Harpur's powerful chronicle of this eclipsed tradition of otherworldly beings - angels, devils, gods, the Irish sidhe, the whole prolific realm once known as 'faery' - helps us remember a way of inhabiting the world that is more ambiguous and shape-shifting than the dull secularism which has come to prevail these last three centuries. His 'daimonic' reality - close to Jung's 'psychic' and Hillman's 'imaginal' - invokes a world that is inner as much as outer, where the imagination may not come from us so much as contain us: 'It's as likely that gods imagine us as that we imagine them.' He undermines dogmatic atheism and the arrogance of any human-centred universe which assumes God to be our invention rather than vice versa. And the reductive literalism we inhabit - our culture's negative default button - becomes little more than another fiction, another myth, hell-bent on denying the soul. 'The sin of the ego is to wish to sever itself from its own source; its tragedy is that it sometimes succeeds.'
     Some of the contours of his map of the imagination are familiar - the ideas of Heraclitus, Plotinus and Plato; Coleridge, Eliot and Hughes; Boehme, Blake and Yeats; Jung and Hillman - and the notion that from the early 17th century, the falling away of an imaginal reality has gathered momentum. In the process of our increased materialism of value and thought, we have lost vital touch with the anima mundi - the soul of the world - that collective energy which manifests both spiritually and physically and whose neglect has led to our current lack of meaning and beauty. Banished and suppressed, however, otherworldly realities do not die but return in more disturbing form - the daimonic turns into the demonic - what Yeats called those 'lethargies and cruelties and timidities' whose roots lie in a denial of imagination.
   But as he traces the mercurial shifts of a neo-Platonic tradition through the centuries, expertly weaving together Norse and Greek myth, Renaissance magi and alchemists, ancient and modern theorists of dream and the unconscious, Harpur does something new. Part of his genius lies in the rich, non-linear way he re-tells the imagination's history, part in the originality of his contemporary insights. At every turn he draws out the pertinence of a particular idea for our times, re-reading our literal culture in a symbolic way. The World Wide Web becomes an unconscious imitation of the anima mundi, Mediterranean holidays under a scorching sun turn into rituals of initiation, tourism a 'secular pilgrimage', Western medicine an echo of the mysteries of the alchemists, Derrida and post-structuralism a debased version of Kabbalism, anorexia a hunger for meaningful entry into society - all inverted attempts to invent ritual that is otherwise lacking.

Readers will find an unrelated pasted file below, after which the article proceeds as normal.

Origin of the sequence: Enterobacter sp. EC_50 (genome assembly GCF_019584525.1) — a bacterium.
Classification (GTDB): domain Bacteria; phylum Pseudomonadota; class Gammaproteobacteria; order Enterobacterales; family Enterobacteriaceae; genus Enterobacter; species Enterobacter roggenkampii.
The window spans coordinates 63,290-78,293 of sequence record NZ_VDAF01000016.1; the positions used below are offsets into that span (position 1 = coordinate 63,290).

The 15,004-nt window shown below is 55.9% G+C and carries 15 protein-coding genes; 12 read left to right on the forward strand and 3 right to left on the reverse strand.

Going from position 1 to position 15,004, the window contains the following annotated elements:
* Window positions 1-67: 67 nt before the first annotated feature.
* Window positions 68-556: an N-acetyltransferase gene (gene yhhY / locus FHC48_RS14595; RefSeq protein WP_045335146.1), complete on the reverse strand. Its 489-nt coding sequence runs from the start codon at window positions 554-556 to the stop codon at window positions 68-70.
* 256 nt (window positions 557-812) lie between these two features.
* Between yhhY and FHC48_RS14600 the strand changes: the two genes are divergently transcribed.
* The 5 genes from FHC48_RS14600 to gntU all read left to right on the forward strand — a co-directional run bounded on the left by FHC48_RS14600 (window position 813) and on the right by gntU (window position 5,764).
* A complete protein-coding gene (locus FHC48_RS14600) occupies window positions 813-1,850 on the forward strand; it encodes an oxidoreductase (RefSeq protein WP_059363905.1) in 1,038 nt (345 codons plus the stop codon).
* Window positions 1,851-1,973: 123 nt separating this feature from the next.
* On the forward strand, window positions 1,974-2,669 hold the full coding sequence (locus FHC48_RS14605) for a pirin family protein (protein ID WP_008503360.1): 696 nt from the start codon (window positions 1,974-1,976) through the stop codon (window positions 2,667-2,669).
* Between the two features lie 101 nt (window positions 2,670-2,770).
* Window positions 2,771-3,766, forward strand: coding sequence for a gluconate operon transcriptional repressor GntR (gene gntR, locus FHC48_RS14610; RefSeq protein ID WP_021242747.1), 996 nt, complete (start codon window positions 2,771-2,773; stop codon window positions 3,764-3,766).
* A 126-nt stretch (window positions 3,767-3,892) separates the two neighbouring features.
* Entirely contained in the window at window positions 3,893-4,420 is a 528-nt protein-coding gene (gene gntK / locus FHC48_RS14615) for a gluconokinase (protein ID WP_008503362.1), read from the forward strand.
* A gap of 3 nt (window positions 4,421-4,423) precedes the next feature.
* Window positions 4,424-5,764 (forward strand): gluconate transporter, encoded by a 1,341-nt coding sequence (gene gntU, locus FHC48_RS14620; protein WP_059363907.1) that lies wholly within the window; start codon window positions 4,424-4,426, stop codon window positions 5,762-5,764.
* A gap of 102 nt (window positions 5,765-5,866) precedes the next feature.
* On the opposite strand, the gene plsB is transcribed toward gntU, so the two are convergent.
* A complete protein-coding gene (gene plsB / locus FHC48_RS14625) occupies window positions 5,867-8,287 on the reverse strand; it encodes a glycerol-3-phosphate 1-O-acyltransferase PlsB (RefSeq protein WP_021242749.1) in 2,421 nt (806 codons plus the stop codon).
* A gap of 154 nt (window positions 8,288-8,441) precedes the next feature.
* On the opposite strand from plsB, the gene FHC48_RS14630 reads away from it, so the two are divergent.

Nor is this simply a book about the imagination: for all his profound and impressive scholarship, Harpur effectively thinks in images. The texture is almost filmic in the movement from scene to imagined scene: Petrarch's manifesto of the daimonic nature of man after a vision on the summit of Mount Ventoux in 1336; Edward Kelley and John Dee gathering with alchemists in Prague in 1583; or the fatal beginnings of the modern outlawing of the imagination in 1623 when one Marin Mersenne, described by James Hillman as 'the vegan spider dressed in black from head to foot', condemns Ficino, Pico, the magic of hermeticism and the anima mundi. Amongst the most graphic is the portrait of Charles Darwin, 'doubled up, trembling, vomiting, and dowsing himself in icy water'. Darwin's recoil from the profusion of the natural world - nauseous at 'the sight of a feather in a peacock's tail' - leads Harpur into the most incisive yet concise critique of Darwinism I have ever seen, all the more powerful for being focused, as dreams are, around an image. ('Image is psyche', said Jung.)